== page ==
Over 20 years of working with parents in Montessori, teachers come across recurring patterns in both child and parent behavior. Some of these patterns lead to such challenging situations that we end up spending a great deal of time and effort helping to reverse them. Sometimes we are successful, sometimes we are not.
One thing we know for certain, is that we cannot be successful alone. The result depends heavily upon the parent’s level of “buy-in.” Acheiving this means overcoming two distinct barriers.
- Agreeing that the child’s behavior is not developmentally or behaviorally appropriate and needs to be addressed.
- Parents are the ones who most often need to change before the teacher or the child.
We’ve talked about the importance of Being Versus Doing (but feel free to read this short blog post I wrote a while back for more on the subject) when supporting your child, but this also sets the best conditions for a strong parent/teacher partnership. The simple fact is that when we call specific behaviors to your attention, it is because we know they are important for your child’s unique growth and must be addressed. We are also asking for your help. We are trained to assess children on very granular levels across a wide range of physical, social, emotional and cognitive development. We also understand parenting not only from experience as teachers, but also as parents ourselves. So we know how intstrumental a parent’s inovlement can be and how detrimental when patterns at home are ignored and allowed to continue. You are the key.
But let’s say you haven’t heard from your teacher about your child’s behavior. The essence of Montessori education is that students need not wait for the adult to do their own research and draw their own conclusions. So within that spirit, I’ve written this blog post to discuss how to identify possible patterns at home and what to do when you find one. As always, the subjects of these posts are great topics to discuss with your child’s teachers, who are the true experts.
The individual moments of parenting mistakes are easy to catch. Usually, because you have no choice but to wallow in your own blunder. They happen when you’re in a hurry. They happen when you’ve got all the time in the world. Some are predictable like during mealtime, bedtime, daily transitions in and out of the house. Sometimes they materialize from thin air. The most common practice of pattern-setting involves repetitive behaviors that seem completely benign in isolation. Like immediately responding to your child’s every whim when yelled from another room in the house. “Mom, I want water!” Or when you know he’s watched too much TV, but he didn’t sleep well last night or you just feel too tired to engage him in another activity. Failing to correct your child when he or she speaks disrespectfully or inappropriately. Casually allowing your child to tell you what to do and when or to control moments of transition. Cleaning up behind them. Remembering for them and carrying their belongings, when you already have your hands full. Saying “No” too often and then changing your mind later on…to name a few.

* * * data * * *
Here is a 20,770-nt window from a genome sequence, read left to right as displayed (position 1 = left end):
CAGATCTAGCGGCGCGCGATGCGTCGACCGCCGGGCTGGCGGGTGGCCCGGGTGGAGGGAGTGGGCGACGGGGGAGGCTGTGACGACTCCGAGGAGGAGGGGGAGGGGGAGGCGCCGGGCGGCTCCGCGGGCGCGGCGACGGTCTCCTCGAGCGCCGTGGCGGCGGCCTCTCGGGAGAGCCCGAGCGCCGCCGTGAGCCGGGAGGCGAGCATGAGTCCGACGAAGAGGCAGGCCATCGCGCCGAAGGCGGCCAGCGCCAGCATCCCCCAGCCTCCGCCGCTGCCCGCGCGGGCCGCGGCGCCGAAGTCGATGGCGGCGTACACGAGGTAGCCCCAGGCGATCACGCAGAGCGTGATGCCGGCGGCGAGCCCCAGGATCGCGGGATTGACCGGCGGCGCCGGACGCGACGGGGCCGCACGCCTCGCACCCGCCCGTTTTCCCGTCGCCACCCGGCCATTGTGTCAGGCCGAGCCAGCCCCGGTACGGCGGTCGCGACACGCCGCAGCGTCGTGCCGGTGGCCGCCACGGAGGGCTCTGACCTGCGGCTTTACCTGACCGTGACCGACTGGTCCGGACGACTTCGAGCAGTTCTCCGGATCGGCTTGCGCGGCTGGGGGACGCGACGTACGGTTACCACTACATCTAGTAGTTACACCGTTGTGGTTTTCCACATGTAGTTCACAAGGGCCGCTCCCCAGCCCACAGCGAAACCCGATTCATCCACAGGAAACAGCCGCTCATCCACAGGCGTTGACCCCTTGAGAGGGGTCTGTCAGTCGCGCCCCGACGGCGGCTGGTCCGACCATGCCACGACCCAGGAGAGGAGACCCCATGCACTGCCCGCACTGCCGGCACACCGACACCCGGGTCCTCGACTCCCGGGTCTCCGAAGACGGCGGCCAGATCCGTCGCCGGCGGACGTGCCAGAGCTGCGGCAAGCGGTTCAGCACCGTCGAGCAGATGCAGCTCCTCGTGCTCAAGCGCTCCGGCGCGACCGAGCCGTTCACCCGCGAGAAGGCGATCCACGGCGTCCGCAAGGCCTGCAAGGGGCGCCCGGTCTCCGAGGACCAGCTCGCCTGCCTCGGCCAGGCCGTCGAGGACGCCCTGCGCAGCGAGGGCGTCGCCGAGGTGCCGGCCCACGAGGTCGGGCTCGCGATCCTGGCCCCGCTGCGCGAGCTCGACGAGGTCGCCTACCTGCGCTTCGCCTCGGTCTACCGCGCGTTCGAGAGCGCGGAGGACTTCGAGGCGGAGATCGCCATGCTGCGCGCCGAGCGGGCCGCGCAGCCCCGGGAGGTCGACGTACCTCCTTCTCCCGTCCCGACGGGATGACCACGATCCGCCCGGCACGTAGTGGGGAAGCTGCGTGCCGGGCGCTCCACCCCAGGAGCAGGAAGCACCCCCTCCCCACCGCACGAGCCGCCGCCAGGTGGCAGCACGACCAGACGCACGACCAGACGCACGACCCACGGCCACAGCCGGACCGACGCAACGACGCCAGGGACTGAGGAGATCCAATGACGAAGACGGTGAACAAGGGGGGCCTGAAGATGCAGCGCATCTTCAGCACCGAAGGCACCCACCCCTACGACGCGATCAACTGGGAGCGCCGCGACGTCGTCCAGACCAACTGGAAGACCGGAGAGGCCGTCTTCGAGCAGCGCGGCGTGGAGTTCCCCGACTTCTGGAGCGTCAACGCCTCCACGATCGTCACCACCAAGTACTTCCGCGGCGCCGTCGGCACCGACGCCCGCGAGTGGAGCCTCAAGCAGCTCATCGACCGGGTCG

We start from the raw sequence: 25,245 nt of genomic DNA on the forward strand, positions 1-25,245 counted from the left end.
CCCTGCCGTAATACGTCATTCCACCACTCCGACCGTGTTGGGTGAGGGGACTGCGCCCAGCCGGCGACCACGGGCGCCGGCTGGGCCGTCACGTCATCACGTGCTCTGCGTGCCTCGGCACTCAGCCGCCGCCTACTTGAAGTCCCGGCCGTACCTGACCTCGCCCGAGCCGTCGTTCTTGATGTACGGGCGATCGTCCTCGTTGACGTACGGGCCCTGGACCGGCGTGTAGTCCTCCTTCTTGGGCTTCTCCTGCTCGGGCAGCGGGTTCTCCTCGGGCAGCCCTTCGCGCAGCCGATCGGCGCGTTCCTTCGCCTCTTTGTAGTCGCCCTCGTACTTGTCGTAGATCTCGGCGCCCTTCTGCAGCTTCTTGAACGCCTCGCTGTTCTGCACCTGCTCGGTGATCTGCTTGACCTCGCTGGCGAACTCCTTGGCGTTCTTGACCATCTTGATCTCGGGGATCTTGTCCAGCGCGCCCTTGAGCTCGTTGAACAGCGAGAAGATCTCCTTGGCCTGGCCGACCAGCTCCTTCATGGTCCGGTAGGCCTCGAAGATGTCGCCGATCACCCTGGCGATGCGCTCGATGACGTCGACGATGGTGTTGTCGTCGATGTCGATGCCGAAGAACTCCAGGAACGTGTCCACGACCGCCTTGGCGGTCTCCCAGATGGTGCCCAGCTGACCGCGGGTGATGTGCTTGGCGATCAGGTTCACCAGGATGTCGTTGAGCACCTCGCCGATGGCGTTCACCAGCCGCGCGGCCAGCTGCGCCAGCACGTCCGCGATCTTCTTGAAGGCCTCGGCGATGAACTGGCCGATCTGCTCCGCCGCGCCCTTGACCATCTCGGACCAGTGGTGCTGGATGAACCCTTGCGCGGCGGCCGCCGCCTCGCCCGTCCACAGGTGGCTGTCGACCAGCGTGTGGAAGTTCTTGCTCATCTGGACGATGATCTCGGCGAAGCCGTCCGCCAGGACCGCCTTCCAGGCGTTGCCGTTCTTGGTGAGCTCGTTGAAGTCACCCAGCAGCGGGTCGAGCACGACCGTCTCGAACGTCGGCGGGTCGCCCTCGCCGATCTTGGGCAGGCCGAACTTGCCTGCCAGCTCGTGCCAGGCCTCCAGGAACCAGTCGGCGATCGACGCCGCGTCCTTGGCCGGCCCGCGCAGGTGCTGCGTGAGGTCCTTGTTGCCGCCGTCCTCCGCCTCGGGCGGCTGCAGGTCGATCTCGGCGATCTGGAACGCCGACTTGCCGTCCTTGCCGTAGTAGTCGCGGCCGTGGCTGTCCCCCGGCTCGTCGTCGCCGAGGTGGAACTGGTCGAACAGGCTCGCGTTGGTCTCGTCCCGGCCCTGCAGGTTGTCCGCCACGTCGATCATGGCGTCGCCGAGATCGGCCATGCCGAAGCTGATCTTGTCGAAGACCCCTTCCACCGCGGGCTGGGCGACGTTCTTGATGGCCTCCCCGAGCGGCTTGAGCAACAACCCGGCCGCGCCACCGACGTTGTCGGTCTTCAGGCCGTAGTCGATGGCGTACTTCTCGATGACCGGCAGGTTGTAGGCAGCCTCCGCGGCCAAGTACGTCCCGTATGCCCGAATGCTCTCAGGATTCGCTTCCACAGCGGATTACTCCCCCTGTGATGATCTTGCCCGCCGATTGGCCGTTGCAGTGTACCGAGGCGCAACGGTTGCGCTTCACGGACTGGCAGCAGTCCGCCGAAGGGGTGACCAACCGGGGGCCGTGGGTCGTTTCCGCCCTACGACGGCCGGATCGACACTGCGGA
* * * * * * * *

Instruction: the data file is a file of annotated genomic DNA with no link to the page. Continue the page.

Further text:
These, often enabling behaviors, lead to a pattern and create reciprocal habits in both you and your child. The carousel spins faster and faster until suddenly you cannot get off. These may not be “unfixable” situations, especially in the big picture, long term view, but you may find that they are not fixable by you, alone. The point to remember is that identifying and assessing the situation are the first steps. These are complex skills unto themselves.